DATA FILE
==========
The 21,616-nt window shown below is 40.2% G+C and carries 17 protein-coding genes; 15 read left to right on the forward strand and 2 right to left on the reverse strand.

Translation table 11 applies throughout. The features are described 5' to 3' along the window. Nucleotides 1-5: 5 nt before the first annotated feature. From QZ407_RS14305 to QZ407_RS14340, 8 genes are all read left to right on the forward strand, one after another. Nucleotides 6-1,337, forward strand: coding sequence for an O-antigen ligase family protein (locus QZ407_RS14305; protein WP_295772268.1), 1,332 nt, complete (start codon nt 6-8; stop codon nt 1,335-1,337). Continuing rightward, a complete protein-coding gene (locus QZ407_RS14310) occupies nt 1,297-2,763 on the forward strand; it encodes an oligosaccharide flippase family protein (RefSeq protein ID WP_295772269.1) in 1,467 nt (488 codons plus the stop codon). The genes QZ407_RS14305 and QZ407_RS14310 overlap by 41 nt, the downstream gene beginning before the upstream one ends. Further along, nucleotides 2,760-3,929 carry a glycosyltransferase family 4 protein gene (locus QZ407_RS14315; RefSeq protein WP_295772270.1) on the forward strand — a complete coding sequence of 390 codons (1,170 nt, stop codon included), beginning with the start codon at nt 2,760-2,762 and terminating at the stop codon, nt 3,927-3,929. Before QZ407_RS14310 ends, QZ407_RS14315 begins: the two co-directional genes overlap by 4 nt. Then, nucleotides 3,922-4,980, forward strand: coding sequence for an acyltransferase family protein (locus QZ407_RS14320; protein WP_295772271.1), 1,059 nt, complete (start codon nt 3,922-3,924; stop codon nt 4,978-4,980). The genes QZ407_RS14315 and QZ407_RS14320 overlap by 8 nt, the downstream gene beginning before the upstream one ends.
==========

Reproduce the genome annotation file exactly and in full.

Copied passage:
The 21,616-nt window shown below is 40.2% G+C and carries 17 protein-coding genes; 15 read left to right on the forward strand and 2 right to left on the reverse strand.

Translation table 11 applies throughout. The features are described 5' to 3' along the window. Nucleotides 1-5: 5 nt before the first annotated feature. From QZ407_RS14305 to QZ407_RS14340, 8 genes are all read left to right on the forward strand, one after another. Nucleotides 6-1,337, forward strand: coding sequence for an O-antigen ligase family protein (locus QZ407_RS14305; protein WP_295772268.1), 1,332 nt, complete (start codon nt 6-8; stop codon nt 1,335-1,337). Continuing rightward, a complete protein-coding gene (locus QZ407_RS14310) occupies nt 1,297-2,763 on the forward strand; it encodes an oligosaccharide flippase family protein (RefSeq protein ID WP_295772269.1) in 1,467 nt (488 codons plus the stop codon). The genes QZ407_RS14305 and QZ407_RS14310 overlap by 41 nt, the downstream gene beginning before the upstream one ends. Further along, nucleotides 2,760-3,929 carry a glycosyltransferase family 4 protein gene (locus QZ407_RS14315; RefSeq protein WP_295772270.1) on the forward strand — a complete coding sequence of 390 codons (1,170 nt, stop codon included), beginning with the start codon at nt 2,760-2,762 and terminating at the stop codon, nt 3,927-3,929. Before QZ407_RS14310 ends, QZ407_RS14315 begins: the two co-directional genes overlap by 4 nt. Then, nucleotides 3,922-4,980, forward strand: coding sequence for an acyltransferase family protein (locus QZ407_RS14320; protein WP_295772271.1), 1,059 nt, complete (start codon nt 3,922-3,924; stop codon nt 4,978-4,980). The genes QZ407_RS14315 and QZ407_RS14320 overlap by 8 nt, the downstream gene beginning before the upstream one ends.